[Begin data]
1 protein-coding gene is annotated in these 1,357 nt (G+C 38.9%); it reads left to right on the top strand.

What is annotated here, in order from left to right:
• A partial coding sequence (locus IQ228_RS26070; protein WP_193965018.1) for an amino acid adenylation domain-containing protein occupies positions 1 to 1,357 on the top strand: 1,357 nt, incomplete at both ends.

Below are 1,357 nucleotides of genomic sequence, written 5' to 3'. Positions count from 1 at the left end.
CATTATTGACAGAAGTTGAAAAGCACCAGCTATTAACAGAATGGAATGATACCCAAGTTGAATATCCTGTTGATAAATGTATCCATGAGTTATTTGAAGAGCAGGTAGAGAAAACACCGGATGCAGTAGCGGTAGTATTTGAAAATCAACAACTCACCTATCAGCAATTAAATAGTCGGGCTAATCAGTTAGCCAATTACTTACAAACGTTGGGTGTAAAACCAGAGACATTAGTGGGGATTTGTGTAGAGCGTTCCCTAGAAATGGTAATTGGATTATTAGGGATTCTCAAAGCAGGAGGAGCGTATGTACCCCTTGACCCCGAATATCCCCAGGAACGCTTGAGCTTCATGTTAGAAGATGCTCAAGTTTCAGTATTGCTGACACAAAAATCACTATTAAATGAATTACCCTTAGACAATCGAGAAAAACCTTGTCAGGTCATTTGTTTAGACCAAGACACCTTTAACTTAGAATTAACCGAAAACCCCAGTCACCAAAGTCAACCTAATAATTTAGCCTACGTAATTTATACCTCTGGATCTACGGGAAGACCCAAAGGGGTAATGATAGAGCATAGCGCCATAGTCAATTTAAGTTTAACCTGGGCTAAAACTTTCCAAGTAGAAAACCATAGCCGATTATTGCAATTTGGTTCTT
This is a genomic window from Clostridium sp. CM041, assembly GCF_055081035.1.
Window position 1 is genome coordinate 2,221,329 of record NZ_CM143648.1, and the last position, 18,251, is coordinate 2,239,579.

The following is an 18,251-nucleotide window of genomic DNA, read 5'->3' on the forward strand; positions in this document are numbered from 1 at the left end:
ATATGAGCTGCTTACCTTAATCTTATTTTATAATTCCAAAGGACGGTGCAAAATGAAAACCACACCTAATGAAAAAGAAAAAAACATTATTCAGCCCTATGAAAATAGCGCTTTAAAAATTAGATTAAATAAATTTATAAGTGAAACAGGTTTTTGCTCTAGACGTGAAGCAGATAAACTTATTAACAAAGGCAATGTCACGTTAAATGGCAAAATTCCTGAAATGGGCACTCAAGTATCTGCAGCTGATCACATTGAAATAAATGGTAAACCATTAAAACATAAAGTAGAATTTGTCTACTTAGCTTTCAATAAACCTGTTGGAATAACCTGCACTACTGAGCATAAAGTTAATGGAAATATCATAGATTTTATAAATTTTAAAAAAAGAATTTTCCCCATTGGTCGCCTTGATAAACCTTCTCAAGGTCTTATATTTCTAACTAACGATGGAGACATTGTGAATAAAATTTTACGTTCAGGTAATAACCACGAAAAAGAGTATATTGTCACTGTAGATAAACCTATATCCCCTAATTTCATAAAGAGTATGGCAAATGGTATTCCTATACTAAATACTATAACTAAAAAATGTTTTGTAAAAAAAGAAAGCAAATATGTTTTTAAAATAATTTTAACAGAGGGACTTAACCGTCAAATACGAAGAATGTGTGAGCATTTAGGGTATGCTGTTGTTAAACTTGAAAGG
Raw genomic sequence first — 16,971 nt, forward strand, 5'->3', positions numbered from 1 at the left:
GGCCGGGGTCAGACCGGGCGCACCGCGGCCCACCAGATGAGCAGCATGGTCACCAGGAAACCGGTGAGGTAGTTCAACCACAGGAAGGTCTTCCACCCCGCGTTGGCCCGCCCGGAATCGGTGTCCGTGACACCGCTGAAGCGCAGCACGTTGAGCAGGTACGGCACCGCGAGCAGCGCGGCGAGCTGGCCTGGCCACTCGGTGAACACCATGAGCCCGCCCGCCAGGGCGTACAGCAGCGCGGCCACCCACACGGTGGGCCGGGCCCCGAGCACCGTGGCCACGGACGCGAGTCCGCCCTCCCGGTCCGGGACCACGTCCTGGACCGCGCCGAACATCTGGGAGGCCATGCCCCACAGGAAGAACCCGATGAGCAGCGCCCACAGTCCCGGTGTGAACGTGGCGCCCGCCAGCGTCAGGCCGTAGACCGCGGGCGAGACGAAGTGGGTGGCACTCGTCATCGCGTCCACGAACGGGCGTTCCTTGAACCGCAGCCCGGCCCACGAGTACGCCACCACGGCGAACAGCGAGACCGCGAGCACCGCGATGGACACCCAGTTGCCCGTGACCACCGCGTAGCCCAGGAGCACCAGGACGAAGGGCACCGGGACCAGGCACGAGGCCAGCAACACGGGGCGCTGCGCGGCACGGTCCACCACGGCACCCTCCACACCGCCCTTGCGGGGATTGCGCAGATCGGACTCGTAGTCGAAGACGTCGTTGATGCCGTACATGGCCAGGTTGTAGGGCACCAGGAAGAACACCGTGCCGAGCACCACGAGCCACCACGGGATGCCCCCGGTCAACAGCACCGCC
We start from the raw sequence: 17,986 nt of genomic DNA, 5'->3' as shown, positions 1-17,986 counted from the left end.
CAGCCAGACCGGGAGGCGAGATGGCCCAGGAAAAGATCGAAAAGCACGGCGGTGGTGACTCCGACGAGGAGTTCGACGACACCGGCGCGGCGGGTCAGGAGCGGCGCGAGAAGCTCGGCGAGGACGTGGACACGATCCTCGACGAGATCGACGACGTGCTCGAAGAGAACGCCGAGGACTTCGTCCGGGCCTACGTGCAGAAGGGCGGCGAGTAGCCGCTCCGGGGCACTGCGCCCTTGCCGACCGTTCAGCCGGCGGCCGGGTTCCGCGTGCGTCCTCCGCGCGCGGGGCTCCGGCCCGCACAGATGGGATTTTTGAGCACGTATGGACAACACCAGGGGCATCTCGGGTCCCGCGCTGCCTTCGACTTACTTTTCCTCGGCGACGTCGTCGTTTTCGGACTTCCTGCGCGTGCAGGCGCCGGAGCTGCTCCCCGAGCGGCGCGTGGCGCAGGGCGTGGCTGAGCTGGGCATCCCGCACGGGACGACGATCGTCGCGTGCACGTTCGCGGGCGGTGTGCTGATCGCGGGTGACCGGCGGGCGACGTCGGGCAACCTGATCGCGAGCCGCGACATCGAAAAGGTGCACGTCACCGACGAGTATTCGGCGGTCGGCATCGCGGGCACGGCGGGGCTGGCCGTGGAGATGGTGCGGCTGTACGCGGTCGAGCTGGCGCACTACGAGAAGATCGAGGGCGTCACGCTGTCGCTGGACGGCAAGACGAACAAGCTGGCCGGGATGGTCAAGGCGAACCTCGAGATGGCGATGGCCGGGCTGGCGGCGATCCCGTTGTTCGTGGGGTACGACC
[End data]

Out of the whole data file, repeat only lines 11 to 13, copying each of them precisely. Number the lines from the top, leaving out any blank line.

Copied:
GGCCGGGGTCAGACCGGGCGCACCGCGGCCCACCAGATGAGCAGCATGGTCACCAGGAAACCGGTGAGGTAGTTCAACCACAGGAAGGTCTTCCACCCCGCGTTGGCCCGCCCGGAATCGGTGTCCGTGACACCGCTGAAGCGCAGCACGTTGAGCAGGTACGGCACCGCGAGCAGCGCGGCGAGCTGGCCTGGCCACTCGGTGAACACCATGAGCCCGCCCGCCAGGGCGTACAGCAGCGCGGCCACCCACACGGTGGGCCGGGCCCCGAGCACCGTGGCCACGGACGCGAGTCCGCCCTCCCGGTCCGGGACCACGTCCTGGACCGCGCCGAACATCTGGGAGGCCATGCCCCACAGGAAGAACCCGATGAGCAGCGCCCACAGTCCCGGTGTGAACGTGGCGCCCGCCAGCGTCAGGCCGTAGACCGCGGGCGAGACGAAGTGGGTGGCACTCGTCATCGCGTCCACGAACGGGCGTTCCTTGAACCGCAGCCCGGCCCACGAGTACGCCACCACGGCGAACAGCGAGACCGCGAGCACCGCGATGGACACCCAGTTGCCCGTGACCACCGCGTAGCCCAGGAGCACCAGGACGAAGGGCACCGGGACCAGGCACGAGGCCAGCAACACGGGGCGCTGCGCGGCACGGTCCACCACGGCACCCTCCACACCGCCCTTGCGGGGATTGCGCAGATCGGACTCGTAGTCGAAGACGTCGTTGATGCCGTACATGGCCAGGTTGTAGGGCACCAGGAAGAACACCGTGCCGAGCACCACGAGCCACCACGGGATGCCCCCGGTCAACAGCACCGCC
We start from the raw sequence: 17,986 nt of genomic DNA, 5'->3' as shown, positions 1-17,986 counted from the left end.
CAGCCAGACCGGGAGGCGAGATGGCCCAGGAAAAGATCGAAAAGCACGGCGGTGGTGACTCCGACGAGGAGTTCGACGACACCGGCGCGGCGGGTCAGGAGCGGCGCGAGAAGCTCGGCGAGGACGTGGACACGATCCTCGACGAGATCGACGACGTGCTCGAAGAGAACGCCGAGGACTTCGTCCGGGCCTACGTGCAGAAGGGCGGCGAGTAGCCGCTCCGGGGCACTGCGCCCTTGCCGACCGTTCAGCCGGCGGCCGGGTTCCGCGTGCGTCCTCCGCGCGCGGGGCTCCGGCCCGCACAGATGGGATTTTTGAGCACGTATGGACAACACCAGGGGCATCTCGGGTCCCGCGCTGCCTTCGACTTACTTTTCCTCGGCGACGTCGTCGTTTTCGGACTTCCTGCGCGTGCAGGCGCCGGAGCTGCTCCCCGAGCGGCGCGTGGCGCAGGGCGTGGCTGAGCTGGGCATCCCGCACGGGACGACGATCGTCGCGTGCACGTTCGCGGGCGGTGTGCTGATCGCGGGTGACCGGCGGGCGACGTCGGGCAACCTGATCGCGAGCCGCGACATCGAAAAGGTGCACGTCACCGACGAGTATTCGGCGGTCGGCATCGCGGGCACGGCGGGGCTGGCCGTGGAGATGGTGCGGCTGTACGCGGTCGAGCTGGCGCACTACGAGAAGATCGAGGGCGTCACGCTGTCGCTGGACGGCAAGACGAACAAGCTGGCCGGGATGGTCAAGGCGAACCTCGAGATGGCGATGGCCGGGCTGGCGGCGATCCCGTTGTTCGTGGGGTACGACC